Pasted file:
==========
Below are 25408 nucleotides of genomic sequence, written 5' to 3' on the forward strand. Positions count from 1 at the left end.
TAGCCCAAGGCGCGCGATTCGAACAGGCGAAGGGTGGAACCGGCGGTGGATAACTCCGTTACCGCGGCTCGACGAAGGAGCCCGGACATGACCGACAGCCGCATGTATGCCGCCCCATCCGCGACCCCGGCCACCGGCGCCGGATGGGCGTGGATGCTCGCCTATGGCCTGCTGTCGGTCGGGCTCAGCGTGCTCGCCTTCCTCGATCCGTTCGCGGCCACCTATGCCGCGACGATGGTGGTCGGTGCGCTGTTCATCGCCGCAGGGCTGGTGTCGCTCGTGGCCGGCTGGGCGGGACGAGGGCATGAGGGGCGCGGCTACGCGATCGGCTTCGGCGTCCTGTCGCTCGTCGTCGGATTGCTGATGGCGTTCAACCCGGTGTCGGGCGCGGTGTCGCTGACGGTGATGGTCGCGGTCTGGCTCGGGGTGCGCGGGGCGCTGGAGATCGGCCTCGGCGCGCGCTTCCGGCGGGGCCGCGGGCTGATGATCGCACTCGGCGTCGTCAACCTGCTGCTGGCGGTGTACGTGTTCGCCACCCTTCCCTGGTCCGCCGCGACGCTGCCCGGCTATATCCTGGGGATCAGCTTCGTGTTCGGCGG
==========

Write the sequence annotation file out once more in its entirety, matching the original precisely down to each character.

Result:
Below are 25408 nucleotides of genomic sequence, written 5' to 3' on the forward strand. Positions count from 1 at the left end.
TAGCCCAAGGCGCGCGATTCGAACAGGCGAAGGGTGGAACCGGCGGTGGATAACTCCGTTACCGCGGCTCGACGAAGGAGCCCGGACATGACCGACAGCCGCATGTATGCCGCCCCATCCGCGACCCCGGCCACCGGCGCCGGATGGGCGTGGATGCTCGCCTATGGCCTGCTGTCGGTCGGGCTCAGCGTGCTCGCCTTCCTCGATCCGTTCGCGGCCACCTATGCCGCGACGATGGTGGTCGGTGCGCTGTTCATCGCCGCAGGGCTGGTGTCGCTCGTGGCCGGCTGGGCGGGACGAGGGCATGAGGGGCGCGGCTACGCGATCGGCTTCGGCGTCCTGTCGCTCGTCGTCGGATTGCTGATGGCGTTCAACCCGGTGTCGGGCGCGGTGTCGCTGACGGTGATGGTCGCGGTCTGGCTCGGGGTGCGCGGGGCGCTGGAGATCGGCCTCGGCGCGCGCTTCCGGCGGGGCCGCGGGCTGATGATCGCACTCGGCGTCGTCAACCTGCTGCTGGCGGTGTACGTGTTCGCCACCCTTCCCTGGTCCGCCGCGACGCTGCCCGGCTATATCCTGGGGATCAGCTTCGTGTTCGGCGG